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Social media influences attitudes about sex

Hookup culture gets new platforms

In the age of social media, sex and hookups in everyday life are becoming casual. Apps such as erodr and Tinder are used to publicly share intimate information.

November 14, 2013 | 12:00 a.m. CST

Imagine sitting in a large lecture hall when naked breasts appear in front of you.

No big deal. It’s just an iPhone image on “Titty Tuesday” — the unofficial moniker for a day filled with posts of topless women. Neal Lyon, a 19-year-old MU student even saw a picture on his phone of a girl performing oral sex.

A new wave of social media — including new Twitter accounts and apps such as Tinder, Lulu, erodr and Bang With Friends — is changing the type of information that people can share online. Images of nudity and sex pop up so frequently that these newer platforms are fueling changing perceptions of more casual sexual behavior. Some experts call this a hookup culture.

Sara Peters, a visiting assistant professor of communication at MU, says the popularity of social media and its regularly promiscuous content make sexual behaviors seem common even if they aren’t performed in a user’s everyday life. “Over time, whether you’re conscious of it or not, you’re going to normalize (what you see) and be like: ‘That’s just what kids do today; that’s just how it is,’” Peters says. “There’s a very strong link for people who watch a lot of sexual media to endorse the ‘hookup culture.’”

Emma Delfosse, 20, a senior at Stephens College, says people have become numb to seeing sexually explicit material online. “It’s going to happen, so why let it bother you?” Delfosse says. This seemingly promiscuous culture, partially due to social media, is everywhere.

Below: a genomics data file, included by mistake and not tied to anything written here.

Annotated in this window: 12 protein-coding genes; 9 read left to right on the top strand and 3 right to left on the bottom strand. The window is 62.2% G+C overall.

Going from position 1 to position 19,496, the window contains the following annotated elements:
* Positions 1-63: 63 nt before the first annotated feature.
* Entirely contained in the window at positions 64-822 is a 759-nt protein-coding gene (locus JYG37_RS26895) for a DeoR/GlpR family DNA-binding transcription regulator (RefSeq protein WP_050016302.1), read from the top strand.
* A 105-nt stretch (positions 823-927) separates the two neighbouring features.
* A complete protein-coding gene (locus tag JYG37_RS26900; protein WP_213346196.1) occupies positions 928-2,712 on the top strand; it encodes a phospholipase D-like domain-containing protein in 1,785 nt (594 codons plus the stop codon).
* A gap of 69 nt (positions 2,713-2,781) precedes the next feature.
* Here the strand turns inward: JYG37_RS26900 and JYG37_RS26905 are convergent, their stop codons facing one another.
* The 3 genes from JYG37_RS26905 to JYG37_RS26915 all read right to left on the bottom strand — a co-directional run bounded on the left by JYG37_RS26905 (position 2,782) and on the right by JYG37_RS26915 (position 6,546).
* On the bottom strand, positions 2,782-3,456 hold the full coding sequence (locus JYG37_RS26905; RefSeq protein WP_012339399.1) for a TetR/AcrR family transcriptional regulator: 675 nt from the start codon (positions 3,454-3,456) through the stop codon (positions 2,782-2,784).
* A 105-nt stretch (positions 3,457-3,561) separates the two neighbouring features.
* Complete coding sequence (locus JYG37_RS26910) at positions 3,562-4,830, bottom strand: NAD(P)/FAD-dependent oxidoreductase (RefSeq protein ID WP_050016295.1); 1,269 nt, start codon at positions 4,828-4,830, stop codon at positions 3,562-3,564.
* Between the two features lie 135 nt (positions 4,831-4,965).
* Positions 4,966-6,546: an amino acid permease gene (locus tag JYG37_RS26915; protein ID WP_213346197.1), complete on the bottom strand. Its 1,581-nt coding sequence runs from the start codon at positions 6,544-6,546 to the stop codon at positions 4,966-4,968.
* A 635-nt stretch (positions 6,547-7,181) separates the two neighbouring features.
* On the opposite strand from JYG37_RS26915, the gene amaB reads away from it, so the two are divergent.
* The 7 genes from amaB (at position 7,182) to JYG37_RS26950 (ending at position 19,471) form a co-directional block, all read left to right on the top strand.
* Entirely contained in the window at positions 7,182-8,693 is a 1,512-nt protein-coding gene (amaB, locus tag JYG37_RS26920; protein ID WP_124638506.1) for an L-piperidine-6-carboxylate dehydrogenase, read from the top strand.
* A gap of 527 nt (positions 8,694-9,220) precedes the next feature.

Started in September 2012, Tinder allows people to pick matches based on appearance. Users swipe right on their screen if they think the other is attractive and left if their image is closer to the Danny DeVito end of the looks spectrum. Tinder takes away essentially all emotional connection to make room for a simple hot versus not. The Huffington Post wrote: “Don’t use Tinder to fall in love. It is strictly for hookups.”

Some apps relate strictly to a specific gender such as Lulu, which allows women to anonymously rate men’s looks or how well they performed in bed. Using hashtags as names, Lulu changes how women relate to the opposite sex. Talking about a man’s abilities in the sack was a little more private before smartphones.

The images Lyon mentioned were both on erodr, which lets users say and share whatever they want. Think Facebook with no conscience. The radical posting takes form thanks to expirations on posts and a regularly used anonymous feature. The suggestive messages are only part of the app’s content, and the social network has other characteristics. Everyone in the network can see one another’s posts, which are usually friendly and encouraging of fellow “Rodies” — the nickname for erodr users — even when sex isn’t involved.

“People don’t care what they put on the Internet,” Lyon says. A week ago, some of his friends sent a picture of two people making out to the Twitter handle @MizzouMakeouts. The account shows people, often drunk, kissing in public and has helped spawn @MizzouPassouts and @MizzouShackers, which exposes people walking home in the morning after a night of supposed hooking up. “Before I came to school, I would have thought that was an invasion of privacy,” he says.

The socialization of young adults, including sexual behaviors and attitudes, is complex and stems from many factors such as peers, family and the media, says Heather Eastman-Mueller, the curriculum coordinator of the Sexual Health Program at Mizzou.

She says the hookup culture is real and that young adults are constantly in the process of helping craft it. “I always tell my students in class: ‘You’re a sexuality educator just like I am. You’re giving the people around you and your peers information about your sexuality,’” Eastman-Mueller says.

She thinks the timeline for intimacy is another indicator of hookup culture. “When I was younger it was, ‘Start to get to know the person, and then have sex.’ It’s completely flipped.”

Both Eastman-Mueller and Peters say that social media is not exclusively responsible but is a prominent aspect of the growth in sexual open-mindedness and that it helps speed up the sexual process. It’s clear that what was once exclusive to bedroom intimacy is now just your everyday mobile affection.

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